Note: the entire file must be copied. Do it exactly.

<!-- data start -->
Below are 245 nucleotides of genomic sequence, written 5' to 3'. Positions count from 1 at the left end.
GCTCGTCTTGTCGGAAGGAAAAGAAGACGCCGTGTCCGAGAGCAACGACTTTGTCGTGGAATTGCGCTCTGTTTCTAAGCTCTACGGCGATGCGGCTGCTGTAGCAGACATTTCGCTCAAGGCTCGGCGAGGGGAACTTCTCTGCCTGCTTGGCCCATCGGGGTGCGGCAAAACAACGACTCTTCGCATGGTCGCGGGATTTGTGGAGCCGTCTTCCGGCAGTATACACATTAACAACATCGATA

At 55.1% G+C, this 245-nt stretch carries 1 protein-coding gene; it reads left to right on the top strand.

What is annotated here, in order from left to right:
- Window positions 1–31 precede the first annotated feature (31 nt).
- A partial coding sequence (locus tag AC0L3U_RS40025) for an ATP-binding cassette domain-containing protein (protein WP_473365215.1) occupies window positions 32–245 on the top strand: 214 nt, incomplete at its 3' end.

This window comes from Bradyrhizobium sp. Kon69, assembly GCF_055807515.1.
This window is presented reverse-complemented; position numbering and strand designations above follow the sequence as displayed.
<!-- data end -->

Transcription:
Below are 245 nucleotides of genomic sequence, written 5' to 3'. Positions count from 1 at the left end.
GCTCGTCTTGTCGGAAGGAAAAGAAGACGCCGTGTCCGAGAGCAACGACTTTGTCGTGGAATTGCGCTCTGTTTCTAAGCTCTACGGCGATGCGGCTGCTGTAGCAGACATTTCGCTCAAGGCTCGGCGAGGGGAACTTCTCTGCCTGCTTGGCCCATCGGGGTGCGGCAAAACAACGACTCTTCGCATGGTCGCGGGATTTGTGGAGCCGTCTTCCGGCAGTATACACATTAACAACATCGATA

At 55.1% G+C, this 245-nt stretch carries 1 protein-coding gene; it reads left to right on the top strand.

What is annotated here, in order from left to right:
- Window positions 1–31 precede the first annotated feature (31 nt).
- A partial coding sequence (locus tag AC0L3U_RS40025) for an ATP-binding cassette domain-containing protein (protein WP_473365215.1) occupies window positions 32–245 on the top strand: 214 nt, incomplete at its 3' end.

This window comes from Bradyrhizobium sp. Kon69, assembly GCF_055807515.1.
This window is presented reverse-complemented; position numbering and strand designations above follow the sequence as displayed.